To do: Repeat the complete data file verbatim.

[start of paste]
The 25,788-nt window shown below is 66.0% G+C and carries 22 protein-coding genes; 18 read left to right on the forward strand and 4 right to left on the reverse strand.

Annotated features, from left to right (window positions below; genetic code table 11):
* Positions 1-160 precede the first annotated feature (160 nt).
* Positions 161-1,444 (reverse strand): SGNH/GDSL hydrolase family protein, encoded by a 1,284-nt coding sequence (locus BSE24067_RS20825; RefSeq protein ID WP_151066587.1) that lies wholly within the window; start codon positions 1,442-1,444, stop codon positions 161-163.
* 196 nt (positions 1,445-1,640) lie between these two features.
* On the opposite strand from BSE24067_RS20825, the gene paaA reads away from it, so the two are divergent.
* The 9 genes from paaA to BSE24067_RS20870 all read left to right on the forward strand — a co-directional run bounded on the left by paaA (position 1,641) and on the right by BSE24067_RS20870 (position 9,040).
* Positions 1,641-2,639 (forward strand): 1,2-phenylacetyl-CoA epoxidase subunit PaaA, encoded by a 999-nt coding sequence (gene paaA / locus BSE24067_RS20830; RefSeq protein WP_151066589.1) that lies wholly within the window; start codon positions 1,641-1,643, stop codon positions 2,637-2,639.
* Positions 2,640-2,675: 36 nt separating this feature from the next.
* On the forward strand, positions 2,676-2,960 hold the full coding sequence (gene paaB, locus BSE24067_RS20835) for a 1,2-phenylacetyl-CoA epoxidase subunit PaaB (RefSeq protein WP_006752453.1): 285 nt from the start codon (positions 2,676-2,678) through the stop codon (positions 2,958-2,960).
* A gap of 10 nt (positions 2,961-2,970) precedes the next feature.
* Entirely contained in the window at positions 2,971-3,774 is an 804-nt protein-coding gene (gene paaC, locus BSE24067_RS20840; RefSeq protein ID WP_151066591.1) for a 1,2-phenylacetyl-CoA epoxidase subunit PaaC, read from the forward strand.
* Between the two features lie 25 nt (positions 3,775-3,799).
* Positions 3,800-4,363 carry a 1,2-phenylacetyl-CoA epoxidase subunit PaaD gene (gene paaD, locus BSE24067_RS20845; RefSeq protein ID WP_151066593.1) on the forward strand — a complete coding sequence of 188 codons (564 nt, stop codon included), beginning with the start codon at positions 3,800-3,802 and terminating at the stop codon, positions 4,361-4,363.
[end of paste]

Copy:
The 25,788-nt window shown below is 66.0% G+C and carries 22 protein-coding genes; 18 read left to right on the forward strand and 4 right to left on the reverse strand.

Annotated features, from left to right (window positions below; genetic code table 11):
* Positions 1-160 precede the first annotated feature (160 nt).
* Positions 161-1,444 (reverse strand): SGNH/GDSL hydrolase family protein, encoded by a 1,284-nt coding sequence (locus BSE24067_RS20825; RefSeq protein ID WP_151066587.1) that lies wholly within the window; start codon positions 1,442-1,444, stop codon positions 161-163.
* 196 nt (positions 1,445-1,640) lie between these two features.
* On the opposite strand from BSE24067_RS20825, the gene paaA reads away from it, so the two are divergent.
* The 9 genes from paaA to BSE24067_RS20870 all read left to right on the forward strand — a co-directional run bounded on the left by paaA (position 1,641) and on the right by BSE24067_RS20870 (position 9,040).
* Positions 1,641-2,639 (forward strand): 1,2-phenylacetyl-CoA epoxidase subunit PaaA, encoded by a 999-nt coding sequence (gene paaA / locus BSE24067_RS20830; RefSeq protein WP_151066589.1) that lies wholly within the window; start codon positions 1,641-1,643, stop codon positions 2,637-2,639.
* Positions 2,640-2,675: 36 nt separating this feature from the next.
* On the forward strand, positions 2,676-2,960 hold the full coding sequence (gene paaB, locus BSE24067_RS20835) for a 1,2-phenylacetyl-CoA epoxidase subunit PaaB (RefSeq protein WP_006752453.1): 285 nt from the start codon (positions 2,676-2,678) through the stop codon (positions 2,958-2,960).
* A gap of 10 nt (positions 2,961-2,970) precedes the next feature.
* Entirely contained in the window at positions 2,971-3,774 is an 804-nt protein-coding gene (gene paaC, locus BSE24067_RS20840; RefSeq protein ID WP_151066591.1) for a 1,2-phenylacetyl-CoA epoxidase subunit PaaC, read from the forward strand.
* Between the two features lie 25 nt (positions 3,775-3,799).
* Positions 3,800-4,363 carry a 1,2-phenylacetyl-CoA epoxidase subunit PaaD gene (gene paaD, locus BSE24067_RS20845; RefSeq protein ID WP_151066593.1) on the forward strand — a complete coding sequence of 188 codons (564 nt, stop codon included), beginning with the start codon at positions 3,800-3,802 and terminating at the stop codon, positions 4,361-4,363.